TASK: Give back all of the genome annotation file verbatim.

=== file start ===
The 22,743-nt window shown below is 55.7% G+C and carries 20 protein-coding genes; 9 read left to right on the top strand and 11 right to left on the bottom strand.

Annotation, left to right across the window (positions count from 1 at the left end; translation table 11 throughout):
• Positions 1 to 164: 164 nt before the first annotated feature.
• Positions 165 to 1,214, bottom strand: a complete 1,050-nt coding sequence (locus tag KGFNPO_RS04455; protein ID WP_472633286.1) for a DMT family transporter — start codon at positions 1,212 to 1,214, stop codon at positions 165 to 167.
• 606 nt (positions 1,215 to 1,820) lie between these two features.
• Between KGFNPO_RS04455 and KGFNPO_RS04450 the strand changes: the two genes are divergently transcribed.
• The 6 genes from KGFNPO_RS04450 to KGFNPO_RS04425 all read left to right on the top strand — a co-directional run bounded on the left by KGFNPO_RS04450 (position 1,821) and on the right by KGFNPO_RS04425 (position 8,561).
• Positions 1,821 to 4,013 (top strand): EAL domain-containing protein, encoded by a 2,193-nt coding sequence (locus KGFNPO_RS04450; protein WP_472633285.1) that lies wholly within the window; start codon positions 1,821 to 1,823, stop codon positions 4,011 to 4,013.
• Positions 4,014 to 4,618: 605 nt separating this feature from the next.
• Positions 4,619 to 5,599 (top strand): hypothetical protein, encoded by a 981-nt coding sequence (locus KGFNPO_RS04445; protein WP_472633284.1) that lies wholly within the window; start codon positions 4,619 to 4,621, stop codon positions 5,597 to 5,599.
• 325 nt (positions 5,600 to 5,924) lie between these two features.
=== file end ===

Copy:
The 22,743-nt window shown below is 55.7% G+C and carries 20 protein-coding genes; 9 read left to right on the top strand and 11 right to left on the bottom strand.

Annotation, left to right across the window (positions count from 1 at the left end; translation table 11 throughout):
• Positions 1 to 164: 164 nt before the first annotated feature.
• Positions 165 to 1,214, bottom strand: a complete 1,050-nt coding sequence (locus tag KGFNPO_RS04455; protein ID WP_472633286.1) for a DMT family transporter — start codon at positions 1,212 to 1,214, stop codon at positions 165 to 167.
• 606 nt (positions 1,215 to 1,820) lie between these two features.
• Between KGFNPO_RS04455 and KGFNPO_RS04450 the strand changes: the two genes are divergently transcribed.
• The 6 genes from KGFNPO_RS04450 to KGFNPO_RS04425 all read left to right on the top strand — a co-directional run bounded on the left by KGFNPO_RS04450 (position 1,821) and on the right by KGFNPO_RS04425 (position 8,561).
• Positions 1,821 to 4,013 (top strand): EAL domain-containing protein, encoded by a 2,193-nt coding sequence (locus KGFNPO_RS04450; protein WP_472633285.1) that lies wholly within the window; start codon positions 1,821 to 1,823, stop codon positions 4,011 to 4,013.
• Positions 4,014 to 4,618: 605 nt separating this feature from the next.
• Positions 4,619 to 5,599 (top strand): hypothetical protein, encoded by a 981-nt coding sequence (locus KGFNPO_RS04445; protein WP_472633284.1) that lies wholly within the window; start codon positions 4,619 to 4,621, stop codon positions 5,597 to 5,599.
• 325 nt (positions 5,600 to 5,924) lie between these two features.